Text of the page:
Hope and change

Nov 6th, 2008, 01:39 PM
  #21  
 
Join Date: Aug 2006
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It matters not whom you voted for in this election. There is no denying that the result is having a huge psychological impact in Africa. Hopefully, the psychological impact can be morphed into real democratic progress. Here are two of the coolest excerpts I read in the Washington Post -- from Kenya:

"It's like a miracle," he said, confessing to a cynicism that seemed to vanish with Obama's victory. "There was that doubt that with black-white relations in America, a black man could not be elected. But he was," said Odihiambo, a government worker who drew a parallel that many here did, between overcoming racism in the U.S. and rising above tribalism, the bane of Kenyan society. "If America can elect a black man, then why can't Kenya shun tribalism and elect anyone, regardless of tribe?"

"Obama does not belong to the lineage of a political class, and he had no particular wealth to begin with except for his own convictions," said Moses Mubula, 35, a farmer who was watching the returns on the white sheet screen here as the sky began to glow light blue. "So the best part of [his victory] is that it symbolizes the crumbling of racial barriers, age barriers, class barriers and maybe we here in Kenya can break that jinx too."
safaridude is offline  
Nov 6th, 2008, 02:31 PM
  #22  
 
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Safaridude, thanks for the quotes. Hadn't thought of that angle regarding tribalism. Here's hoping that it too will slowly becomes less important in Kenya.
twaffle is offline  
Nov 6th, 2008, 02:44 PM
  #23  
 
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Thanks for those quotes, safaridude!
Patty is offline  
Nov 6th, 2008, 03:28 PM
  #24  
 
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sandi,

i knew those names might surface but neither ran for nor were elected president. the point is, and i think we're all in agreement here, none of this should matter anymore. we should have evolved by now as a species to where obama's color, or religion, no longer mattered.

star trek had it right in 1966. shame it's taking so long for so many to catch up.
aknards is offline  
Nov 6th, 2008, 04:06 PM
  #25  
 
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I think just about anybody could be elected now, except a Muslim. Even an atheist would do better. But I think all the talk about a black man being elected somewhat overlooks the fact that he's almost colorless. The more you listened to him, the more the color evaporated. I'm hoping that his smarts had something to do with it after suffering Mr. Bush's proud anti-intelectualism for the past 8 years. Colin Powell said it best wehn he said we have "a new American President who also happens to be African American." He didn't put himself out there as a black candidate but one who would bridge races and generations.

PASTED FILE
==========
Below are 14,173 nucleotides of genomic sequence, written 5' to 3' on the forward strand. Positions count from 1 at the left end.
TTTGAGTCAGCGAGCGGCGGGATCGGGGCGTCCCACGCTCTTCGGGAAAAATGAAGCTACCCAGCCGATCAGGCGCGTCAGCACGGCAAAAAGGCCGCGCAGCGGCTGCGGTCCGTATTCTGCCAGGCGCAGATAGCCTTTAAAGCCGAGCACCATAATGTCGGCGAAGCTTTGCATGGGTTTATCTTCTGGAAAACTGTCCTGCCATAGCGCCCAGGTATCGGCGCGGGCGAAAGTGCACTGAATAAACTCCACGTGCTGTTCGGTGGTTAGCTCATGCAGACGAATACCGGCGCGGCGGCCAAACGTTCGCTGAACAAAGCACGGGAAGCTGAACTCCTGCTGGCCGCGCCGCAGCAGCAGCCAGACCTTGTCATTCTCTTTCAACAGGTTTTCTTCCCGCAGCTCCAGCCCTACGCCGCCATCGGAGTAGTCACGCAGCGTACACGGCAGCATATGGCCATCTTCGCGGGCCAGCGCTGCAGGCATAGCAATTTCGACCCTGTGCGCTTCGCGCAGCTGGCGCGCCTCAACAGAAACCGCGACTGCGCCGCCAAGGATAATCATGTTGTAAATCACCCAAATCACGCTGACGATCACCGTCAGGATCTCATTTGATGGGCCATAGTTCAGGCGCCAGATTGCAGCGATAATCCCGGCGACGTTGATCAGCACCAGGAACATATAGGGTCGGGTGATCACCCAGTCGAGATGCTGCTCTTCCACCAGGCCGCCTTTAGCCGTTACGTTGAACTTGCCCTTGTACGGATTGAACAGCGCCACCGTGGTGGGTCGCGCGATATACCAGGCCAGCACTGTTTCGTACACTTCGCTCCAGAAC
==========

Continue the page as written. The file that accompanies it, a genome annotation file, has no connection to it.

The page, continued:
Tom is right to be skeptical. But let us have a few days of bliss before we have to face realities.
LAleslie is offline  
Nov 6th, 2008, 04:37 PM
  #26  
 
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What is interesting is that Obama is of a Luo decent. Luos have been the economically disadvantaged -- the forgotten tribe so to speak in Kenya. Recall that the post-election violence was largely between the Luos and the Kikuyus. But the entire nation of Kenya is celebrating Obama's victory. It has already made a difference.

The other hugely interesting thing is that the Kenyans are equally in awe of McCain's concession speech as they are of Obama. Africans are more familiar with post-election violence (or at least mud-slinging) than concession speeches. I hope that has made a difference too.

As we speak, there is an interesting post-election jockeying going on in Zambia...
safaridude is offline  
Nov 6th, 2008, 04:39 PM
  #27  
P_M
 
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Thank you for this post HariS. I cannot tell you how much it warms my heart to know that people in other parts of the world are so happy with our new President.

I proudly voted for Obama this week and I cried tears of joy when they announced he was the winner. This is the greatest time to be in America. I feel so much hope and optimism for our country and for the rest of the world.
P_M is online now  
Nov 6th, 2008, 04:46 PM
  #28  
 
Join Date: Apr 2007
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One amusing anecdote. On our first trip to South Africa, a cab driver asked us whether we liked Bush. When we said we didn't, he said: "Every American I've met hates Bush. I don't understand how he got elected."
LAleslie is offline  
Nov 6th, 2008, 05:34 PM
  #29  
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I saw some reactions from Oprah on CNN yesterday. Was pretty dramatic, but, was a fun watch ........

Two things for the whole world to be happy about ........ No more President Bush, THANK GOD for NO PALIN.

Good on you for making your votes count!!!
HariS is offline  
Nov 6th, 2008, 06:25 PM
  #30  
 
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Funny, Leslie - I think that says something about the Americans who don't travel!
Momliz is offline  
Nov 6th, 2008, 06:50 PM
  #31  
 
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Thanks Hari and I've enjoyed the other comments. Exciting times.
atravelynn is offline  
Nov 7th, 2008, 04:32 PM
  #32  
 
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Momliz, exactly. Though I did meet a couple of staunch Republicans at the tonier camps.
LAleslie is offline  

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